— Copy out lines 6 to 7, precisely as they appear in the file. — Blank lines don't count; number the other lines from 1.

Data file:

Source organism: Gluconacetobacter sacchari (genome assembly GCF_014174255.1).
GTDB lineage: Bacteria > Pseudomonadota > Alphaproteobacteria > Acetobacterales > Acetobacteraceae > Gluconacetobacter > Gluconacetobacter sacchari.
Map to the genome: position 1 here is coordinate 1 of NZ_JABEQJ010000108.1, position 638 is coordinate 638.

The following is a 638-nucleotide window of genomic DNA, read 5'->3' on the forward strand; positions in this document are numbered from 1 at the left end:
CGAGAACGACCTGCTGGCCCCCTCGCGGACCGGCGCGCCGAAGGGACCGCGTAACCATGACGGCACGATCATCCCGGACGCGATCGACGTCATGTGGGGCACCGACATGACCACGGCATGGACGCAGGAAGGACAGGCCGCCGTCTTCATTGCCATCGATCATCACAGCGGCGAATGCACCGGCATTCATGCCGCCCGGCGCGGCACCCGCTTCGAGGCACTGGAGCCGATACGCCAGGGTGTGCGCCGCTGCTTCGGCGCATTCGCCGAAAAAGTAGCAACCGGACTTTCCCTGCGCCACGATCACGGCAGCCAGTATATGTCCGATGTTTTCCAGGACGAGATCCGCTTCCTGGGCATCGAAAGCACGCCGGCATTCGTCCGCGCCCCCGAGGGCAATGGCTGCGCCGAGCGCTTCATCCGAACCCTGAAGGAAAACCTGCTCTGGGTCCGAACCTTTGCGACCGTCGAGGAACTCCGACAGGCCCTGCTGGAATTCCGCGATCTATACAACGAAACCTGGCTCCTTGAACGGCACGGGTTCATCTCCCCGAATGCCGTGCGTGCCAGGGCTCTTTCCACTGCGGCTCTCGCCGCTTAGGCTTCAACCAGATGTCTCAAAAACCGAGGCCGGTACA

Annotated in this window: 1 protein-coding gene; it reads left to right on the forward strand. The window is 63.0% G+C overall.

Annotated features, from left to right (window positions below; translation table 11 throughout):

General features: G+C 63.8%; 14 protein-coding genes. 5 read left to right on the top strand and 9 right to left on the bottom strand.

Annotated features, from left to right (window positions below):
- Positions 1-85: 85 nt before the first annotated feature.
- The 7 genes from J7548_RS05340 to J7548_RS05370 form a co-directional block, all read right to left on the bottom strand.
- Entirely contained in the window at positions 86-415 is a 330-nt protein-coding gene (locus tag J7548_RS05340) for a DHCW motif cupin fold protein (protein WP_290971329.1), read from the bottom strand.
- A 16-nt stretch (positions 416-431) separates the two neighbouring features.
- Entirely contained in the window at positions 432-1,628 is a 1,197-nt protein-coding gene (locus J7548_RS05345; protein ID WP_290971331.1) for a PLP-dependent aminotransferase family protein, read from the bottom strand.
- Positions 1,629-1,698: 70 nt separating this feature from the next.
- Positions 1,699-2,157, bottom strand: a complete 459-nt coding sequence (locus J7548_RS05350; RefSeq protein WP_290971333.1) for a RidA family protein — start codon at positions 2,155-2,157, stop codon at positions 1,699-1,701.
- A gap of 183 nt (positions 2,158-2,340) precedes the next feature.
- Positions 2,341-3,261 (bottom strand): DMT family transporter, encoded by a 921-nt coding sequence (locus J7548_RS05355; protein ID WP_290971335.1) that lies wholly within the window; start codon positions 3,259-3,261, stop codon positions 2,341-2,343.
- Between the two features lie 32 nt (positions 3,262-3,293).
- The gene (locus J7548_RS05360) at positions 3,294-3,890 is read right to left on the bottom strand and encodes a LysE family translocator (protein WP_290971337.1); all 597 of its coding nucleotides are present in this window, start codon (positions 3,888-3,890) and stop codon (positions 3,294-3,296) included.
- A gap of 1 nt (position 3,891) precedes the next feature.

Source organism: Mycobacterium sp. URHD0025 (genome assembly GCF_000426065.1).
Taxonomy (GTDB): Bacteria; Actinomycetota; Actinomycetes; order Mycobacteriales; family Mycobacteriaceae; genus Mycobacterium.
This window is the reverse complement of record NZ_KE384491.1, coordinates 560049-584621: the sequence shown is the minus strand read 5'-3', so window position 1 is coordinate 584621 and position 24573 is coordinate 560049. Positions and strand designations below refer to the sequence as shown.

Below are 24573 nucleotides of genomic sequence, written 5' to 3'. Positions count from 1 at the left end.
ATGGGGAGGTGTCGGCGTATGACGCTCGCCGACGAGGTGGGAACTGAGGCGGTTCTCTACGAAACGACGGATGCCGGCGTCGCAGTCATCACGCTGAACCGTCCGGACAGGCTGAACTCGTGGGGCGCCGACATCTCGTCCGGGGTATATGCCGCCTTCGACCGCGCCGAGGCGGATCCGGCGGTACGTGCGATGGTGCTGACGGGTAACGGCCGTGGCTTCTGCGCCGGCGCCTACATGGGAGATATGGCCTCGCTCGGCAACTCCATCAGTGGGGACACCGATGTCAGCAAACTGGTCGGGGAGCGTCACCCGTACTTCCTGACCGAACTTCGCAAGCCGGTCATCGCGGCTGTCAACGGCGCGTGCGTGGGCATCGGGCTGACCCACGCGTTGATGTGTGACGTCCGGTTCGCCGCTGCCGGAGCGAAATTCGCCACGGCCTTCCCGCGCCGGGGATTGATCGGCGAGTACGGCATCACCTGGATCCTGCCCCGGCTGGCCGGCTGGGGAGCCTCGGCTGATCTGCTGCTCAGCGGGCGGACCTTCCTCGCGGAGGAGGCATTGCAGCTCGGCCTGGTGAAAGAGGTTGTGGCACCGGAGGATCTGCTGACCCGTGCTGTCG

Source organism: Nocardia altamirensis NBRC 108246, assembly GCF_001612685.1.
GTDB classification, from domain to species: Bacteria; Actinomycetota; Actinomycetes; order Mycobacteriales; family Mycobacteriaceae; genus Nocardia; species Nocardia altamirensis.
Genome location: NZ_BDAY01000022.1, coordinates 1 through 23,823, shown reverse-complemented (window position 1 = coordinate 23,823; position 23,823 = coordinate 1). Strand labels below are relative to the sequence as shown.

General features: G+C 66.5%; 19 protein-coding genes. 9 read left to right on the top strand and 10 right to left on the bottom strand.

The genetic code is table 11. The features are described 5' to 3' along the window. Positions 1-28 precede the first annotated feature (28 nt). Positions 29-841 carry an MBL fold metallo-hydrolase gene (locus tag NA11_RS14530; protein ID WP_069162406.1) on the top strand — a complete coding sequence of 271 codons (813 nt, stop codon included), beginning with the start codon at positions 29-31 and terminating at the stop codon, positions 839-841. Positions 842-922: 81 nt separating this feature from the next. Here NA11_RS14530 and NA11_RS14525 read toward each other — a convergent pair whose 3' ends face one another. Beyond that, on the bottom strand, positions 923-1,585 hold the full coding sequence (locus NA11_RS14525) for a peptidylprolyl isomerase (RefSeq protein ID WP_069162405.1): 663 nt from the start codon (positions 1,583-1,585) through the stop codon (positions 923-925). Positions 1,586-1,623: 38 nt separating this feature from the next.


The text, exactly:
Annotated in this window: 1 protein-coding gene; it reads left to right on the forward strand. The window is 63.0% G+C overall.

Annotated features, from left to right (window positions below; translation table 11 throughout):